• 15. Oral and Written Communication
    • Oral Communication
      • All forms of spoken information; by far the most preferred type of communication used by managers.
    • Written Communication
      • Letters, memos, policy manuals, reports, forms, and other documents used to share information in an organization.
  • 16. Nonverbal Communication
    • Kinesic behavior, or body motion, such as gestures, facial expressions, and eye behavior.
    • Physical characteristics, such as body shape, physique, posture, height, and weight.
    • Paralanguage, such as voice quality, speech rate, pitch, and laughing.
    • Environment, such as building and room design, furniture, light, noise, and cleanliness.
    • Time, such as being late or early, keeping others waiting.
    • Proxemics, such as the way people perceive space, seating arrangements, and conversational distance.
  • 17. Technological Communication
    • Telecommuting or “telework”
      • The practice of working at a remote site by using a computer linked to a central office or other employment location.
    • Electronic mail (e-mail)
      • Sending messages through computerized text-processing and communication networks.
    • Video conferencing
      • An umbrella term for technologies that use live video to unite widely dispersed company operations.
    • The Internet
      • Essentially, “everything” can be done on the internet.
  • 18. Why Managers Communicate
    • To motivate
    • To inform
    • To control
    • To satisfy social needs
  • 19. Sources of Communication Barriers
    • Cross-cultural diversity
    • Trust and credibility
    • Information overload
    • Language characteristics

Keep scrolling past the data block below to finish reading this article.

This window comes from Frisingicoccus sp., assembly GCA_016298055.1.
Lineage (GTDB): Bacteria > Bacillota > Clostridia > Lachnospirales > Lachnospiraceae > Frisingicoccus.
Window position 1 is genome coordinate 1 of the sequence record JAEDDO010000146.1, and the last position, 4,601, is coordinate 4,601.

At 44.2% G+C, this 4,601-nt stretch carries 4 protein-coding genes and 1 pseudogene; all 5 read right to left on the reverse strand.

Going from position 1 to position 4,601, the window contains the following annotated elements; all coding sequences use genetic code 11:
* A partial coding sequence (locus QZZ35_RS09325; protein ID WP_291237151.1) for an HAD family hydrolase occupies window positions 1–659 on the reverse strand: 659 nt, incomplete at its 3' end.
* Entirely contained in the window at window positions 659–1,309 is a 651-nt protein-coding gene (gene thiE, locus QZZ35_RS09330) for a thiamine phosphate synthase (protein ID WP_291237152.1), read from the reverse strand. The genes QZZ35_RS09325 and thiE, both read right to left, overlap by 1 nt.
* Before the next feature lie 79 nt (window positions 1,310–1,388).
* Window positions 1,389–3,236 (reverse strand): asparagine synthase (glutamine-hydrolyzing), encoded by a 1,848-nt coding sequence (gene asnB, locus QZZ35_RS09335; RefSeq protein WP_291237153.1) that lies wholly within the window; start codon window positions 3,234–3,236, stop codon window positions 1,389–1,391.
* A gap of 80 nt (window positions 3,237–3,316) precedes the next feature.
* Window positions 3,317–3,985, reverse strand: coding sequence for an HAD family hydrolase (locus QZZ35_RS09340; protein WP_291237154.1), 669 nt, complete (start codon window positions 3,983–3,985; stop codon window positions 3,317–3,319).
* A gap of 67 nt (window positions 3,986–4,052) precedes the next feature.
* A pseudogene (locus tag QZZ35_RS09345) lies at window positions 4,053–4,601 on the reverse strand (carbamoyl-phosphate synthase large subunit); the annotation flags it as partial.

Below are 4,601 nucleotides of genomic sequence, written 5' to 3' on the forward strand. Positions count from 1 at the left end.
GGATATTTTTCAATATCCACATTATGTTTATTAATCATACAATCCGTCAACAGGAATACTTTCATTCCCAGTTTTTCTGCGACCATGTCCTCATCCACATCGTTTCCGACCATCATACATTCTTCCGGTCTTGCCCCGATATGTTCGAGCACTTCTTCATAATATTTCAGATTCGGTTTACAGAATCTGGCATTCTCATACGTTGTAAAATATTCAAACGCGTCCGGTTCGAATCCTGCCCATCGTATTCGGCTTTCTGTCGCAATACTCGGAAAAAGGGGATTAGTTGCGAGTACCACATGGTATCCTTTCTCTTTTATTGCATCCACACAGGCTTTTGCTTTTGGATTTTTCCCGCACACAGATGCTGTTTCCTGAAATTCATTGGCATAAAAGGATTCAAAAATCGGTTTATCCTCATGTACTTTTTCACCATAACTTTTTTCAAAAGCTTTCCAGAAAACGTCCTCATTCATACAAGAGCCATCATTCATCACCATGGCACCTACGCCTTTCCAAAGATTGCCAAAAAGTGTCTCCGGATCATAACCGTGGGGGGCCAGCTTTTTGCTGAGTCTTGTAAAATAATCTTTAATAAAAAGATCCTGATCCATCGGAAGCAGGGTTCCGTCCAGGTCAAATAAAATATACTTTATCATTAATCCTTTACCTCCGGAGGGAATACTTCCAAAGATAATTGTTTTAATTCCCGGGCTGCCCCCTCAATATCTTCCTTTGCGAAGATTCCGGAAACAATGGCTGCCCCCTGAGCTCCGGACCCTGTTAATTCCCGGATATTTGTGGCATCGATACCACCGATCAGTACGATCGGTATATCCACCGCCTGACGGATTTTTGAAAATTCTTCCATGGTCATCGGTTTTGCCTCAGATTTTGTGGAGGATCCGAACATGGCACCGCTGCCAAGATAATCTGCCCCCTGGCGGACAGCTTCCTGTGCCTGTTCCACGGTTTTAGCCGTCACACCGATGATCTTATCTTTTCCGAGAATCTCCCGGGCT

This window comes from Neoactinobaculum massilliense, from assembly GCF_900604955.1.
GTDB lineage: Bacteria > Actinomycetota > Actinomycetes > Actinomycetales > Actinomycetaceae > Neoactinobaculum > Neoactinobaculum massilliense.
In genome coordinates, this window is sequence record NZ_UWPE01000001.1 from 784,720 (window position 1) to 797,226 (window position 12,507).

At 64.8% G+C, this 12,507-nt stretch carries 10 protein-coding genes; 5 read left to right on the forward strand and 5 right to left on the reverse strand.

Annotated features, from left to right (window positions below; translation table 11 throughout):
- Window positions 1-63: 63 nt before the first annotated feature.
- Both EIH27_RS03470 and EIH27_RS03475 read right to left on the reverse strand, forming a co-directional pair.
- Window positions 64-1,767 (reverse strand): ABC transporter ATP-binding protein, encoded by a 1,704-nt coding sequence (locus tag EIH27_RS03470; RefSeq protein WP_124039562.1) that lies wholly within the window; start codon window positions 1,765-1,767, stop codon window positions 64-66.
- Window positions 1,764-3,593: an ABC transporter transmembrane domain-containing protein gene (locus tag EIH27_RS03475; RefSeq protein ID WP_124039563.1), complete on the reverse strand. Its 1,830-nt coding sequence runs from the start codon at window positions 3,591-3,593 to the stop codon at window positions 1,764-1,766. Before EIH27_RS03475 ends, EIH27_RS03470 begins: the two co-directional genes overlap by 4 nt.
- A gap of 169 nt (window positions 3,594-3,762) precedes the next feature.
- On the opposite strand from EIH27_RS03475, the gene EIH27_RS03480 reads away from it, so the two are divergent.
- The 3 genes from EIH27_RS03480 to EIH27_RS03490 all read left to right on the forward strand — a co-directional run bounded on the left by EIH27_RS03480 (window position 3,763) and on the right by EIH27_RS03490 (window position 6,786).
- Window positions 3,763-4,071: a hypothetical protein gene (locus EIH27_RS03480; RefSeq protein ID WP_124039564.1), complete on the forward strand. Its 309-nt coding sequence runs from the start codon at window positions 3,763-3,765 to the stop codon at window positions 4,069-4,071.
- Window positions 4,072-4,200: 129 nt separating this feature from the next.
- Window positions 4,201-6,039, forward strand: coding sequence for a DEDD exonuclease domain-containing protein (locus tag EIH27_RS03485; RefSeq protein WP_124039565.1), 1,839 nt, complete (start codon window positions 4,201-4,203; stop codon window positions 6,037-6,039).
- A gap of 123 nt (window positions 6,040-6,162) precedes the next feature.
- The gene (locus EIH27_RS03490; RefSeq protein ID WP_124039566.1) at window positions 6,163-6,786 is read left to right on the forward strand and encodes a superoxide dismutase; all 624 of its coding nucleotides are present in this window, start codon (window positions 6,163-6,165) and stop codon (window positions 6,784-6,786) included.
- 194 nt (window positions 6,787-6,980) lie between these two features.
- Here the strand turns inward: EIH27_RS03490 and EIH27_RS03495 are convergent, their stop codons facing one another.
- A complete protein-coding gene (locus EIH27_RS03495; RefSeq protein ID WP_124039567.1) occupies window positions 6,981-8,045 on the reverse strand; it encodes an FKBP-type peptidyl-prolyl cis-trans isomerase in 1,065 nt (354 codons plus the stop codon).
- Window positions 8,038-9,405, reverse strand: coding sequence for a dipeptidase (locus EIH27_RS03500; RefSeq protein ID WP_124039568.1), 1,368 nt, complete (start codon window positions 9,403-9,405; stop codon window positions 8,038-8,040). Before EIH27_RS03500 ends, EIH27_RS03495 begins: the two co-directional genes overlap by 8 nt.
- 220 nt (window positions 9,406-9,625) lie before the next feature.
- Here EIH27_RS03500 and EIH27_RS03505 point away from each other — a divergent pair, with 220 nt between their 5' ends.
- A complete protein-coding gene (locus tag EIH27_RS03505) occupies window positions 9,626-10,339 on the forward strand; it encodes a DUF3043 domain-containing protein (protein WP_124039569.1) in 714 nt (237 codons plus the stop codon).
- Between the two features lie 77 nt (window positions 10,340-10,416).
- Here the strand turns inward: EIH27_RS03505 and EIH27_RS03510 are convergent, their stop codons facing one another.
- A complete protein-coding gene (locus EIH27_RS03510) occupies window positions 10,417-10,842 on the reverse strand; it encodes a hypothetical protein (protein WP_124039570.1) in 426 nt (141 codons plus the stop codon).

• Gender differences
    • Other factors
  • 20. Communication Channels
    • Formal Communication Channels
      • Formal communication follows the chain of command and is recognized as official.
    • Direction of Flow
      • One way to view formal communication within organizations is to examine how it flows - vertically and horizontally.…………
  • 21. Formal Communication Flows
  • 22. Spontaneous Communication Channels
    • Opportunistic and informal paths for communication that arise from the social relationships that evolve in the organization.
    • The Grapevine
      • An informal method of transmitting information depicted as the wandering of messages throughout the organization
  • 23. Communication Competency Challenges
    • Expect to be misunderstood by at least some listeners and readers.
    • Expect to misunderstand others.
    • Strive to reduce the degree of such misunderstandings, but never expect total elimination of them or the ability to anticipate all possible outcomes.
  • 24. Principles of Effective Feedback
    • Give feedback that is specific rather than general.
    • Give feedback when the receiver appears ready to accept it.
    • Focus feedback on behavior rather than the person, and focus it on behavior that can be changed.
    • Provide feedback using descriptive information about what the person said or did.
    • Avoid feedback using evaluative inferences about motives, intent, or feelings.
  • 25. Advanced Listening Skills
    • Listen for message content.
    • Listen for feelings.
    • Respond to feelings.
    • Be sensitive to both the nonverbal and the verbal content of messages.
    • Reflect back to the sender, in your own words, what you think you are hearing.
    • Be attentive and listen to understand, not to reply.
    • Be patient. Don’t interrupt the speaker. Take time to digest what has been said before responding.
  • 26. Implications for Leaders: Communication Points slide 1 of 2
    • You spend most of your time at work communicating.
    • Your success is based on strong communication skills.
    • Communication is becoming increasingly important in view of recent trends, such as increased globalization, diversity, and workplace specialization.